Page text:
The Tournament of the Century

The story of the first International Bowling Tournament ever held in the United States of America

from newspaper reports

By Max Gross

* Table of Contents *

The Building of an American Nation
The Plan for a Centennial Celebration
The Tournament Format
A Ten Pin Challenge for the Championship of the United States
An International Bowling Tournament
The Tournament Begins
The End of the Games

Part Two

The Building of an American Nation

America was prosperous at the turn of the 20th century and its social climate was one of a constant celebration. The social games of bowling pins were the most popular social games in America. Many kinds of bowling existed supported by a large number of European immigrants, each familiar with their own manner of bowling. However, in most of America, the exciting social game of “Strikes and Spares” or “American Ten Pins” had become a more favored form of bowling.

The first International Bowling Tournament on record was conducted over 5 day period in Hanover, Germany beginning June 13, 1891. American players from New York, Chicago, Milwaukee and St. Louis had made the transoceanic voyage to compete and had returned to the United States with the majority of the $500 purse. Thereafter, international bowling tournaments were scheduled on an irregular semi-annual basis primarily held in Germany and in French Canada.

While other forms of bowling had centuries of rules to abide by, standards for play using the unique American number of ten pins had only recently been established at the grand German meeting house, Beethoven Hall. The American Bowling Congress, a consortium of bowling clubs from New York, Brooklyn and several other cities met in New York in 1896 and agreed on game specifications that permitted all bowling clubs to compete equally in the game of American Ten Pins. The United Bowling Clubs of New York was the strongest bowling society in America in January 1900 and had become an immediate member of the Congress. Many of the executives and directors in the two organizations were the same individuals. United had the greatest team and individual membership counts in the Congress and internally, a very strong treasury balance.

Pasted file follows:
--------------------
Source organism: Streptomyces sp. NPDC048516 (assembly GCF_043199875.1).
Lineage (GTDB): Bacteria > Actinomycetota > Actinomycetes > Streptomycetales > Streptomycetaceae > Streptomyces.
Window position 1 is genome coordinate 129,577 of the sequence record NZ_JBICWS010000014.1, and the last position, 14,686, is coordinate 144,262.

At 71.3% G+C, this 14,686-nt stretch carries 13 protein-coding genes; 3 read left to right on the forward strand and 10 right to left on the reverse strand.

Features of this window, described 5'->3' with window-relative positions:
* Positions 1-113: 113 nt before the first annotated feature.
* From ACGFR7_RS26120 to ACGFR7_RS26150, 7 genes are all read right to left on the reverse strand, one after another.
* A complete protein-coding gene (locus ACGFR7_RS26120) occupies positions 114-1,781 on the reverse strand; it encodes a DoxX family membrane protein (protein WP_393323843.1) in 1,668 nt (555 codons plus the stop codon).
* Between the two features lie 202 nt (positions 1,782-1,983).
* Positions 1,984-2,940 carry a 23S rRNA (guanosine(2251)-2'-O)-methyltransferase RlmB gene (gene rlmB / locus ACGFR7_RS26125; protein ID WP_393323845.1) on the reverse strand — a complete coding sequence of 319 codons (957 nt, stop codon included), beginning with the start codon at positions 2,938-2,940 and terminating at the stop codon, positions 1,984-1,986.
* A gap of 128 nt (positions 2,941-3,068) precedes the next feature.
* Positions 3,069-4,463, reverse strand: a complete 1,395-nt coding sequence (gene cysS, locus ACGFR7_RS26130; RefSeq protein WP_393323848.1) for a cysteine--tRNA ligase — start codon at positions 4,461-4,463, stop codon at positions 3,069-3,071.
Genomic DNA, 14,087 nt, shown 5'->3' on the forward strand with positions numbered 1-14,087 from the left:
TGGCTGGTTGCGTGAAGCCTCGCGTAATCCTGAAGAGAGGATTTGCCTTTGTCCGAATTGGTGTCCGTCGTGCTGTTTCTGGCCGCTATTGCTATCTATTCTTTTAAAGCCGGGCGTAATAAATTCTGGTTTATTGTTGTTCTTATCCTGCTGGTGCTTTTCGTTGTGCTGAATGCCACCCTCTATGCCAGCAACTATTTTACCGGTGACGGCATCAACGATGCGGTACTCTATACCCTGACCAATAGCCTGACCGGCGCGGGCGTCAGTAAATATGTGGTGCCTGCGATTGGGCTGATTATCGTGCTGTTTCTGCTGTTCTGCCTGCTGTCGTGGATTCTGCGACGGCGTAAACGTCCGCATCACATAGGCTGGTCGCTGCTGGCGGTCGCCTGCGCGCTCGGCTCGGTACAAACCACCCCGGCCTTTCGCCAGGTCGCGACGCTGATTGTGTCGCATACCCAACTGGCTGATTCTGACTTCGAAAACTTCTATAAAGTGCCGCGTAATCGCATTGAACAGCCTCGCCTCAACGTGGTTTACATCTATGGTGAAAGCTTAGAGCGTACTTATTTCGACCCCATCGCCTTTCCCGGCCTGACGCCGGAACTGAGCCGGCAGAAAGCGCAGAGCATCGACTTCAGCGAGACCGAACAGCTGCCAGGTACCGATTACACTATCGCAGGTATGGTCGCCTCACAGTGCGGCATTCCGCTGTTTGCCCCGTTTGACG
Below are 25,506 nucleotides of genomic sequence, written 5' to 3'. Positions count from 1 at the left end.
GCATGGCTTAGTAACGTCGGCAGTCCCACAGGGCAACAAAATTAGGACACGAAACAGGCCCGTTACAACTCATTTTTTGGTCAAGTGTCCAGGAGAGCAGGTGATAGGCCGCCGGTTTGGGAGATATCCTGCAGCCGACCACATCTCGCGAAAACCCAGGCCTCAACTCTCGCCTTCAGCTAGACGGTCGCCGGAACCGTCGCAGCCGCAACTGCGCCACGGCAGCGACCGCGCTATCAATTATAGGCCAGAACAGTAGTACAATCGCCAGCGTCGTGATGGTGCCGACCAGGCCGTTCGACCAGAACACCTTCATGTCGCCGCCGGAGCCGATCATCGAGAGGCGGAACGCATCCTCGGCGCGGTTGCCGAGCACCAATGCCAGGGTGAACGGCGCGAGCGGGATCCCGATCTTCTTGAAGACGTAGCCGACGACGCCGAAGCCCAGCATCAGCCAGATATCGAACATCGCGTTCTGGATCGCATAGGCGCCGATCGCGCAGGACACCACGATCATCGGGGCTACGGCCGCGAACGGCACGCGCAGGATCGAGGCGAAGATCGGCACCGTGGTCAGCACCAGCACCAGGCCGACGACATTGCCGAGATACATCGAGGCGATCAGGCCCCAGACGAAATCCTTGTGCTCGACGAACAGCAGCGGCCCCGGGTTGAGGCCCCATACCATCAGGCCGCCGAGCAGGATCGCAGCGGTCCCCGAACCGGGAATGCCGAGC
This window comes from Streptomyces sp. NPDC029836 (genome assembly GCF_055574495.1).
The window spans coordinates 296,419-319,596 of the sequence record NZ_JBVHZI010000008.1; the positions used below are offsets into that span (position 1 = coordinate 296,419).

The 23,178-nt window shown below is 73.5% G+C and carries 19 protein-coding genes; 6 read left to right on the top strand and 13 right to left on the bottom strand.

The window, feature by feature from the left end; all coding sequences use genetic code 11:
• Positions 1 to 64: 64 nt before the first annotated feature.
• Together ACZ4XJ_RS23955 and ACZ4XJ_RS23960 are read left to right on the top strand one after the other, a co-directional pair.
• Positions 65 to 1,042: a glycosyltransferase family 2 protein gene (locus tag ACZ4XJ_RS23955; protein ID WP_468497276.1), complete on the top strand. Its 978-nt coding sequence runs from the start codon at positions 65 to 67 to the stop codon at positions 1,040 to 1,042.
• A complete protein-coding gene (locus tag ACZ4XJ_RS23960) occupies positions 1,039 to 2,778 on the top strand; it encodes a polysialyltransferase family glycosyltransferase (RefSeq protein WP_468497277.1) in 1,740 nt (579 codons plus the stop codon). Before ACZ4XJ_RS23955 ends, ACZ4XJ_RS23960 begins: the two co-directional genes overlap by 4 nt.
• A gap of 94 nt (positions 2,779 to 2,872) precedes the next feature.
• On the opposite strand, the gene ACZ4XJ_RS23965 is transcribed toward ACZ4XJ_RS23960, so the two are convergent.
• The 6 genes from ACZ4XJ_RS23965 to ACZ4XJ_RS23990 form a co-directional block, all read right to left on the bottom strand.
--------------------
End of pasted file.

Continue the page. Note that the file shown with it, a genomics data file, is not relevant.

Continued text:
The level of immigration into the USA grew steadily after 1896, with most new arrivals into New York coming as unskilled workers from eastern and southern Europe. They found jobs working in the steel mills, slaughterhouses and as construction crews in the mill towns and industrial cities. They became part of the fraternal order of the common worker who used bowling as a social outlet.

Beethoven HallBeethoven BanquetBeethoven Hall Window

Beethoven Hall Banquet Circa 1905

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The Plan for a Centennial Celebration

During the 4th annual meeting of the American Bowling Congress in the Elephant Clubhouse in Brooklyn in January 1898, a resolution passed that the ABC would hold an elaborate and grand celebration of the sport of bowling to begin the new century. Planning for the big event was handed over to a committee of members that included Thomas Curtis, the 1st president of the ABC, and Louis Schutte, the publisher of Bowlers Journal newspaper and the president of the United Bowling Clubs of New York. After two years of planning, on January 7, 1900, the United Bowling Clubs of New York announced that it would conduct an International Bowling Tournament with a secured purse of $10,000 in the United States for the first time, planned for July 1900. The tournament was scheduled a few weeks after most bowling club league seasons had ended for the summer.